Conspiracism demonstrates the importance of examining how evidence is used
Conspiracy theories have mutated into conspiracism, a transformation marked by people rejecting proof and evidence in favor of frivolous speculation. That's what political scientists Russell Muirhead and Nancy Rosenblum suggest in their book "A Lot of People are Saying."
In short, conspiracism is conspiracy without the theory.
Muirhead and Rosenblum use the "birther" conspiracy to illustrate conspiracism. "Birtherism" is the belief that Barack Obama was not born in the United States, therefore ineligible for the presidency.
It is an example of conspiracism because it causes the relentless denial of simple facts, a characteristic that makes it appealing to far right figures like Donald Trump. Conspiracism is opposed to logic and reason, and it helped sprout the racist attacks against Obama and others.
At the heart of Rosenblum and Muirhead's crusade against conspiracism is a concern for standard epistemological methods (or logical reasoning), a hallmark of classic conspiracy theories. But their concern motivates me to ask if conspiracists actually deny evidence and standard methods of logical reasoning?
To suggest that conspiracy theorists deny standard methods of logical reasoning implies that we definitively know what evidence and standard methods of logical reasoning look like.
Conspiracy theorists actually use evidence and standard logical reasoning to put forward their often-racist beliefs. In fact, they use evidence to connect dots and identify patterns that fall out of the scope of Rosenblum and Muirhead's analysis.
But evidence is political, and some forms of evidence are seen by some while not seen by others. For example, you might recall Republican Sen. James Inhofe bringing a snowball onto the senate floor as evidence that the globe is not warming. His act demonstrates the way that evidence can be used to put forward a political message before a necessarily factual one. To him, the snowball was evidence.
Evidence of a conspiracy?
On May 18, 2012, Donald Trump tweeted, "Let's take a closer look at that birth certificate. @BarackObama was described in 2003 as being 'born in Kenya.'" Referring to a literary promotional booklet that identified Obama as being "born in Kenya and raised in Indonesia and Hawaii," Trump took this as confirmation of his birtherism, intensifying his animosity for America's first Black president.
For Rosenblum and Muirhead, Trump's use of this piece of evidence would not meet their standard for legitimate evidence because it can be easily refuted. However, when Trump and other birther conspiracists cite such examples as evidence of a conspiracy, they are drawing connections between more than events and unexplained phenomena; they are using Obama's race as evidence of his being non-American.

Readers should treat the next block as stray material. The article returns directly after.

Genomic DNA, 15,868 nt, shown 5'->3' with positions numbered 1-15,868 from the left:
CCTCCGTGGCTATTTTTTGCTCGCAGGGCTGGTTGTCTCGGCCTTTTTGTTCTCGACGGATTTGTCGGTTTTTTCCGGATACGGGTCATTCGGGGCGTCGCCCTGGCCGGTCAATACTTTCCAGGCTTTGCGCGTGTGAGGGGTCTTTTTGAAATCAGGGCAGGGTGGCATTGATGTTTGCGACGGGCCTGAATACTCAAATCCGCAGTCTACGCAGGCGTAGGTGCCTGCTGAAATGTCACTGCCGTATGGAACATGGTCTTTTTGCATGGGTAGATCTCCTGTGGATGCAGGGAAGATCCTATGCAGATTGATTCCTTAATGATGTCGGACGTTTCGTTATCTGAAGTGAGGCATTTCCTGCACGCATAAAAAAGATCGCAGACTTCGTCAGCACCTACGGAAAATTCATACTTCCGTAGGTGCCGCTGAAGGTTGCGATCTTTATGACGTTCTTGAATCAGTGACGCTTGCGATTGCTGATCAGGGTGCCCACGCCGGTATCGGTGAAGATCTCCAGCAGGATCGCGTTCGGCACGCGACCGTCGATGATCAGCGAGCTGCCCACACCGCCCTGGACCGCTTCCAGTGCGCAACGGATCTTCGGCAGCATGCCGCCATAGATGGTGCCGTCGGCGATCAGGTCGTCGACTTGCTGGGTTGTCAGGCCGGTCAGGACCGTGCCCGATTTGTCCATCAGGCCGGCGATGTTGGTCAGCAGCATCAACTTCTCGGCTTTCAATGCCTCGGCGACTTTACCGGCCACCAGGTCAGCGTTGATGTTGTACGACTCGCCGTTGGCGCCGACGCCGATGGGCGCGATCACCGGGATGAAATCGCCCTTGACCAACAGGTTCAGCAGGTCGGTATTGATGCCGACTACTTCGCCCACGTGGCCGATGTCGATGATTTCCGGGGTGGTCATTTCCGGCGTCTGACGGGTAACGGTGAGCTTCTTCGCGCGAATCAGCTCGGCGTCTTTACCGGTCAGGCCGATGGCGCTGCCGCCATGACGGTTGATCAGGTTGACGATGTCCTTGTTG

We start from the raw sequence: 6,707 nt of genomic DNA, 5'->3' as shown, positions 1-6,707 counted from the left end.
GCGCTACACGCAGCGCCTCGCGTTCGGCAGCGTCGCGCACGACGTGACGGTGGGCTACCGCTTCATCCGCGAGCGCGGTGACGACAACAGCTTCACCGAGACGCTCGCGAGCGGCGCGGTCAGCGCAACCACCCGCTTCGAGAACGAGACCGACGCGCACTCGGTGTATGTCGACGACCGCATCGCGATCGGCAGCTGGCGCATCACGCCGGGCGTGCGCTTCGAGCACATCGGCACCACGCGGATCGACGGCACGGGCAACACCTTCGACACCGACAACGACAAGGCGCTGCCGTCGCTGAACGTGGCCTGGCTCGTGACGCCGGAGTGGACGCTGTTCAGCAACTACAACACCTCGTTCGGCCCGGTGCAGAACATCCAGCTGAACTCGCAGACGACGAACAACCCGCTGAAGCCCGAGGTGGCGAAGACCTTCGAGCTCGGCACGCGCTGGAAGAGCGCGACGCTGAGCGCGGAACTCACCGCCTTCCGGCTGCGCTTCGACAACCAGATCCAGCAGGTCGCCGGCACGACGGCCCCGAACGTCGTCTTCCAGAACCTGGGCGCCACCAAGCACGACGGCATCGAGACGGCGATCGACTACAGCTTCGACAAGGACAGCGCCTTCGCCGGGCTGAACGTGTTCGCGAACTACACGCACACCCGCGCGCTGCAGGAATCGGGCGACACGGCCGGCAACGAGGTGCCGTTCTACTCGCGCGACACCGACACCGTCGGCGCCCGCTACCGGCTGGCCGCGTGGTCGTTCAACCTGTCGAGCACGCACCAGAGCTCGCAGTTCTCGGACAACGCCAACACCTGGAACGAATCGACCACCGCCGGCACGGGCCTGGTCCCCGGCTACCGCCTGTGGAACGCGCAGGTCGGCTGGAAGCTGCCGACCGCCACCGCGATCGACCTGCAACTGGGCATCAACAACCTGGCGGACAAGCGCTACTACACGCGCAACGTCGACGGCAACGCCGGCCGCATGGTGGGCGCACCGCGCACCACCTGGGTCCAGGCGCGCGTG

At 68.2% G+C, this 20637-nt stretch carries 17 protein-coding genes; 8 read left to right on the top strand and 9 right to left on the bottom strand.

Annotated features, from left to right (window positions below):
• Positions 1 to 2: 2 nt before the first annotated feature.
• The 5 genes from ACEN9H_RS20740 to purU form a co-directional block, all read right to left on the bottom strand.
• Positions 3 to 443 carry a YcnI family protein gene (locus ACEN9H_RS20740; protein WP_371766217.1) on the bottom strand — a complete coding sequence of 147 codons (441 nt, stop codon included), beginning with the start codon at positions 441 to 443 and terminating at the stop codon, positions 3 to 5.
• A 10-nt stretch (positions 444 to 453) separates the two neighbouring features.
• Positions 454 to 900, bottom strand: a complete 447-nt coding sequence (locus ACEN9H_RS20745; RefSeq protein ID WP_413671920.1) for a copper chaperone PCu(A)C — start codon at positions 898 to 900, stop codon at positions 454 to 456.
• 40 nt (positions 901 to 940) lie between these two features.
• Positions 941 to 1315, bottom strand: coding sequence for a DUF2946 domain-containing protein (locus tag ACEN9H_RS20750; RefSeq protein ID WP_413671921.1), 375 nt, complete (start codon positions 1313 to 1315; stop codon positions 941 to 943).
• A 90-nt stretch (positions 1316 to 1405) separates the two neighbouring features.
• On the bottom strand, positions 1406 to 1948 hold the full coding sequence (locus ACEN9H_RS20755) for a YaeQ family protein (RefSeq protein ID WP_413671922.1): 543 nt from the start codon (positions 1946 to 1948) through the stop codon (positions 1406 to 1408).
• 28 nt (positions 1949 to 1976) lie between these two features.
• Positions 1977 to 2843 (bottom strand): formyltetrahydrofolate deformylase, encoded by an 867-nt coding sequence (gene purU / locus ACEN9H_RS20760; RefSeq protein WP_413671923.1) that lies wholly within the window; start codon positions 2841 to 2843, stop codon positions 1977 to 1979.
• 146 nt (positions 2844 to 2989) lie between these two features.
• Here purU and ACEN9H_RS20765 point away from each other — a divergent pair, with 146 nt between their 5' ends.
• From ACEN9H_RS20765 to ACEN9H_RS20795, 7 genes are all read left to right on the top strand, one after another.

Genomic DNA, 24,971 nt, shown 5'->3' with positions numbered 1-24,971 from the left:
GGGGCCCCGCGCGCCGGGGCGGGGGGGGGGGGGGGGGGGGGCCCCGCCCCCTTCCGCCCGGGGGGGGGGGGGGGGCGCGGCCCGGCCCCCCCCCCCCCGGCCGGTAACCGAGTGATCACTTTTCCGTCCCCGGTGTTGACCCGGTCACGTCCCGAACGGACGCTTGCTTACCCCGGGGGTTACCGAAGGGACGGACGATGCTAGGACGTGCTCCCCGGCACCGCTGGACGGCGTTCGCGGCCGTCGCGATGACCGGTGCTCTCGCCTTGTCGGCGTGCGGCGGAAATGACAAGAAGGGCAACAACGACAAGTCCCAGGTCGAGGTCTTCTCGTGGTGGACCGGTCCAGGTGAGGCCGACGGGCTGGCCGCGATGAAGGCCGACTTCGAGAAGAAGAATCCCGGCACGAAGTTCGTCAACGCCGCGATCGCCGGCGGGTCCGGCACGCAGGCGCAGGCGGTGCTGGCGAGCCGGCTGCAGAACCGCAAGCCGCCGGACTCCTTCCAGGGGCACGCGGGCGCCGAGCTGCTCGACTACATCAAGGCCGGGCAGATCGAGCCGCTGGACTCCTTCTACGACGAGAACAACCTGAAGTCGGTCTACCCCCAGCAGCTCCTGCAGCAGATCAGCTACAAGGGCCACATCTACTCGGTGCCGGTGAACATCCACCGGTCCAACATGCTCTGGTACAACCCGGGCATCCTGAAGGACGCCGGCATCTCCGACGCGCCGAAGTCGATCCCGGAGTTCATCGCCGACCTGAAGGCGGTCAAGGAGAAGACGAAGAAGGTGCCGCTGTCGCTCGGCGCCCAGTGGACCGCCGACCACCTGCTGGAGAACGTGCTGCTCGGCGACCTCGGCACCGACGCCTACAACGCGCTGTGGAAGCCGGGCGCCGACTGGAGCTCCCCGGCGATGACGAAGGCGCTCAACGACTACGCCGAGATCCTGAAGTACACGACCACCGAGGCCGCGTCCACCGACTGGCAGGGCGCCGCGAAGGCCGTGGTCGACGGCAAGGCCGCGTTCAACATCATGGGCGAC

Trump's insistence on the point that Obama was born in Kenya dovetails with a broader evidential claim that Obama's Blackness attributes him an African heritage and place of birth—ignoring of course the long lineages of Black folks in places all over the world.
In addition to connecting the dots between Obama's race and his foreignness, Trump introduced the consequences of his findings on Obama's policies as well. Tweeting on Oct. 31, 2013: "'If you like your healthcare plan you can keep it." = "I was born in Hawaii.'"
For Trump, Obama's skin color is a dot that is connected to his foreignness that is connected to an African heritage that is connected to his "anti-American" health care policies. Trump used evidence and his own standard methods of logical reasoning to come to this conclusion its just not one recognized by Rosenblum and Muirhead as valid.
What evidence can teach us
In America, where anti-Black racism functions as the bedrock of many institutions, skin color can be used as evidence of someone's opposition to America's values.
By denying the way that Trump connects the dots between these pieces of evidence, Rosenblum and Muirhead contribute to the hidden structures that guide American political and social life that repeatedly disenfranchise people of color by denying them decision-making positions across many American institutions.
After all, the birther conspiracists were silent about Ted Cruz not being born in the United States even though he admitted it. Cruz, however, is white-passing.
Conspiracy theories demand that we interrogate how evidence might be used to do more than support a conspiracy; it might work to maintain a certain status quo.